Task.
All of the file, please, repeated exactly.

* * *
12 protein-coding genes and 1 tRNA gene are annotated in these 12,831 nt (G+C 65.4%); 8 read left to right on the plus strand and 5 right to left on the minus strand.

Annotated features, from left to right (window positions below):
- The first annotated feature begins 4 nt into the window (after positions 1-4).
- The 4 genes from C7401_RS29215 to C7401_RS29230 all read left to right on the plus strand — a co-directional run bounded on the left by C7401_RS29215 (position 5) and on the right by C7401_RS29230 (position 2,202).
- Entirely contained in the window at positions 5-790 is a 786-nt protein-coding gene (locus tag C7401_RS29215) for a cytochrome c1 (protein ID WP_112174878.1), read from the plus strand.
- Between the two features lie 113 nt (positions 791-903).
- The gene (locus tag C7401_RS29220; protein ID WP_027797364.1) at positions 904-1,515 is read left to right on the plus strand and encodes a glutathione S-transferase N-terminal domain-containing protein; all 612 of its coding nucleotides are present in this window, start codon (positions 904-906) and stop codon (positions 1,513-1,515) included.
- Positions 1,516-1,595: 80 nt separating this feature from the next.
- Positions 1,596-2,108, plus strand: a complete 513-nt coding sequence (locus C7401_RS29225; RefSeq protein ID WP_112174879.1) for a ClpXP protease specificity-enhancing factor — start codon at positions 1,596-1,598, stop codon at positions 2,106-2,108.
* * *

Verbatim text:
12 protein-coding genes and 1 tRNA gene are annotated in these 12,831 nt (G+C 65.4%); 8 read left to right on the plus strand and 5 right to left on the minus strand.

Annotated features, from left to right (window positions below):
- The first annotated feature begins 4 nt into the window (after positions 1-4).
- The 4 genes from C7401_RS29215 to C7401_RS29230 all read left to right on the plus strand — a co-directional run bounded on the left by C7401_RS29215 (position 5) and on the right by C7401_RS29230 (position 2,202).
- Entirely contained in the window at positions 5-790 is a 786-nt protein-coding gene (locus tag C7401_RS29215) for a cytochrome c1 (protein ID WP_112174878.1), read from the plus strand.
- Between the two features lie 113 nt (positions 791-903).
- The gene (locus tag C7401_RS29220; protein ID WP_027797364.1) at positions 904-1,515 is read left to right on the plus strand and encodes a glutathione S-transferase N-terminal domain-containing protein; all 612 of its coding nucleotides are present in this window, start codon (positions 904-906) and stop codon (positions 1,513-1,515) included.
- Positions 1,516-1,595: 80 nt separating this feature from the next.
- Positions 1,596-2,108, plus strand: a complete 513-nt coding sequence (locus C7401_RS29225; RefSeq protein ID WP_112174879.1) for a ClpXP protease specificity-enhancing factor — start codon at positions 1,596-1,598, stop codon at positions 2,106-2,108.